Sep 13 2009
Now that almost all of you have posted something here, I thought it was time to reconsider “digital ethics.” This is really an extension of our original discussion of the AUP (acceptable use policy). I think a tech-mentor of mine, Darren Kuropatwa, put it best on one of his class blogs:
“Blogging is a very public activity. Anything that gets posted on the internet stays there. Forever. Deleting a post simply removes it from the blog it was posted to. Copies of the post may exist scattered all over the internet. I have come across posts from my students on blogs as far away as Sweden! …We do not use pictures of ourselves. If you really want a graphic image associated with your posting use an avatar — a picture of something that represents you but IS NOT of you.”
This is a VERY public undertaking. Have you clicked on the ClustrMap yet? Look at how many folks have viewed our blog (and from where) in just four weeks! Here is a short video that illustrates some of what I want you to think about:
*Note: Filter at school will not play YouTube videos, so you have to watch it at home.
Many teachers around the world are starting to work with their classes to come up with guidelines for student bloggers. One of them, Bud Hunt, has these suggestions, which I think are good for us:
1. Students using blogs are expected to act safely by keeping personal information out of their posts. You agree to not post or give out your family name, password, user name, email address, home address, school name, city, country or other information that could help someone locate or contact you in person. You may share your interests, ideas and preferences.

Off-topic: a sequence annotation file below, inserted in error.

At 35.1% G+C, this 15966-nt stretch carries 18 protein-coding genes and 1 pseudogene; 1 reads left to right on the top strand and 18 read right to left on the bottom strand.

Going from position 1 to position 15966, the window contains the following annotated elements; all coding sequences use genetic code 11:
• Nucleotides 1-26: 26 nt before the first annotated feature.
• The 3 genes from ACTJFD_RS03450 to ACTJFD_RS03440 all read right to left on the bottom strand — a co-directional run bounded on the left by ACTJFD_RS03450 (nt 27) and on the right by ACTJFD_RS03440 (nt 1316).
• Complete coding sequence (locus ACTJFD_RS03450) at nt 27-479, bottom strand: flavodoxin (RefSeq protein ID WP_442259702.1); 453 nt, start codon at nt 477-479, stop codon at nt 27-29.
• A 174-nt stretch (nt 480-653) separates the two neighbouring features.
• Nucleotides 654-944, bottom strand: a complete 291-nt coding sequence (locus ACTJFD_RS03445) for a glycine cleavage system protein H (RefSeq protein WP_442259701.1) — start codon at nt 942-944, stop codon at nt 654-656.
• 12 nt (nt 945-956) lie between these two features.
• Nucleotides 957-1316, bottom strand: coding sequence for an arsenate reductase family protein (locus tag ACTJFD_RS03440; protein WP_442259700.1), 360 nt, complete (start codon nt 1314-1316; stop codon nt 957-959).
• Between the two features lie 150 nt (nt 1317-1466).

2. Students using blogs agree not to share their user name or password with anyone besides their teachers and parents. You agree to never log in as another student.
3. Students using blogs are expected to treat blogspaces as classroom spaces. Speech that is inappropriate for class is not appropriate for your blog. While we encourage you to engage in debate and conversation with other bloggers, we also expect that you will conduct yourself in a manner reflective of a representative of this school.
4. Student blogs are to be a forum for student expression. However, they are first and foremost a tool for learning, and as such will sometimes be constrained by the various requirements and rules of classroom teachers. Students are welcome to post on any school-appropriate subject.
5. Students blogs are to be a vehicle for sharing student writing with real audiences. Most visitors to your blog who leave comments will leave respectful, helpful messages. If you receive a comment that makes you feel uncomfortable or is not respectful, tell your teacher right away. Do not respond to the comment.
6. Students using blogs take good care of the computers by not downloading or installing any software without permission, and not clicking on ads or competitions.
I would also add–never link to anything you have not read! What are your thoughts on all this? Should we expand our class AUP? -Mr. W